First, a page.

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Backpack, Running hat, Racebelt (THAT HAS A FLASHING LIGHT) Water Bottle, Fridge Magnet Picture Frame, Snood, Fruit, Energy Drinks, Number Clips, loads of snacks PLUS the Medal and TShirt! (The bar just above the bag is a doggy treat bar. I’ve seen a few people on facebook that didn’t realise it wasn’t an energy bar til too late… Mongrels!)

*flies off on his broomstick for butterbeer*

Great Edinburgh Winter 5k Run


In Which I Wasn’t Expecting To Go So Far Up

Saturday morning. Odd day for a race, a Saturday. I think every other race I’ve taken part in has been on a Sunday. Probably because there was a televised cross country run around the same area later on in the day, but still. A Saturday. 

We woke up around 7am then snoozed til around 7:20, as is the tradition. I got up and made myself and Hayley a wonderful home made breakfast (microwave burger to share, I normally have one to myself but as it was only a 5k that felt greedy.)

Got to the bus stop a few minutes before the bus arrived (handy) and stayed on it for around 40 minutes before getting off quite near Holyrood park where the run was taking place. (Which is obviously why we got off there…)

Ten minutes steady walk and a quick look around then it was pretty much time to line up for the warm up. I don’t usually take part in the warm up for two reasons:

1. I use the first mile as my warm up, and:

2. I don’t want to look like a knob.

However! I took part this time for two reasons:

1. It was a 5km run so not long enough to use a mile as a warm up, and:

2. It was chuffing freezing.

Warm up done, it was go time. I’ve not been around this area so much but figured that it would be a lap of Arthur’s Seat and so nice and steady. Arthur’s Seat is an extinct volcano and popular with climbers, it’s not too hard to get to the top. (Been there, done that.) The views from the top of Edinburgh are amazing. 

Back to the run! Started off easy enough, nice and flat route for a few minutes then we turned a corner and… hill. Big hill. BIG hill! Should’ve checked the route.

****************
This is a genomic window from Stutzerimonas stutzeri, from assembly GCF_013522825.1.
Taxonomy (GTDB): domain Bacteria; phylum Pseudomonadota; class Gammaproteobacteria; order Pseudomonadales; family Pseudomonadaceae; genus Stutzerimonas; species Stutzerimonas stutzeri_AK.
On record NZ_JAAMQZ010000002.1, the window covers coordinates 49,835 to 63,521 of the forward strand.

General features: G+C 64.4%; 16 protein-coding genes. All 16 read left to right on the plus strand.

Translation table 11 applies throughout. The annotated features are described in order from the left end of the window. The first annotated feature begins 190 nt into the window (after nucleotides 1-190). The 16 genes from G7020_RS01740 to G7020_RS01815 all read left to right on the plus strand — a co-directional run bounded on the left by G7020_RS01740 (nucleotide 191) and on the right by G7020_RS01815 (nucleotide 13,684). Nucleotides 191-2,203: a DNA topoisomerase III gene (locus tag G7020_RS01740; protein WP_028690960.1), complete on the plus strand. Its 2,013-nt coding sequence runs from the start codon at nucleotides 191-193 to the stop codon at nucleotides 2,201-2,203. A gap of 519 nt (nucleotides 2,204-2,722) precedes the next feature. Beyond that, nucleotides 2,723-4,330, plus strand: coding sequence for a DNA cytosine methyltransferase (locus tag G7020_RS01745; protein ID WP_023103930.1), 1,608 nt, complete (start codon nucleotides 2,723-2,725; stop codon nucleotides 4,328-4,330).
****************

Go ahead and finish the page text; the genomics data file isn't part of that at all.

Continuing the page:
Turns out the first mile included 200ft of climb. And I felt every foot. In my feet. And legs. But the views from the top were amazing. There was a bloke playing bagpipes at the top and he must’ve had a lift up because otherwise he would’ve not had enough air in his lungs to play. 

The down hill section was fun though. Not done many 5k races and so it seemed over very quick. Especially the last mile. Before I knew it I was over the line and getting my goody bag with a brand new medal and t-shirt. 

Found Hayley easy enough and we watched a few of the runners finishing before heading off to Wetherspoons for a breakfast and to recover. 

I love food. Normally, right around now I’d show you the medal draped over a cool, refreshing pint of lager. Unfortunately I’m still doing Dry January so here’s my medal with diet coke instead. 

Looks just as good, right?

Next Up: Mad Dog 10k on Feb 4th. Can’t WAIT!

Mapping Out 2018


In Which I Try Organise My Race Year

Where I’m At Now:

2018 is over a week old and I’m still feeling positive about my New Years Resolutions. I decided to take on Dry January (No alcohol for the whole month) and I’m pleased to say I’m still going strong. Not had a beer since New Years Eve and for someone that used to drink almost every night after work, I feel that’s a great achievement. Tomorrow is a third of the month gone! I’ve stuck a calendar for January on my fridge to cross off the days and put the beer that was still in the fridge in the pan cupboard behind the old pans we don’t use. Hardly hear it calling out to me anymore…

I’ve always said though that once you get through the first three days of something then you’re good for the rest of the time. (Just read an article that says it takes 66 days to make a new habit but mine gets it done in three days so we’ll stick with that.)

Also, I’ve been healthy eating as much as I can. (As in, sticking to healthy eating as much as I can. Not eating as much as I can of healthy food.) Apart from one meal at a chinese restaurant and one unhealthy-ish meal at home, I’m doing ok.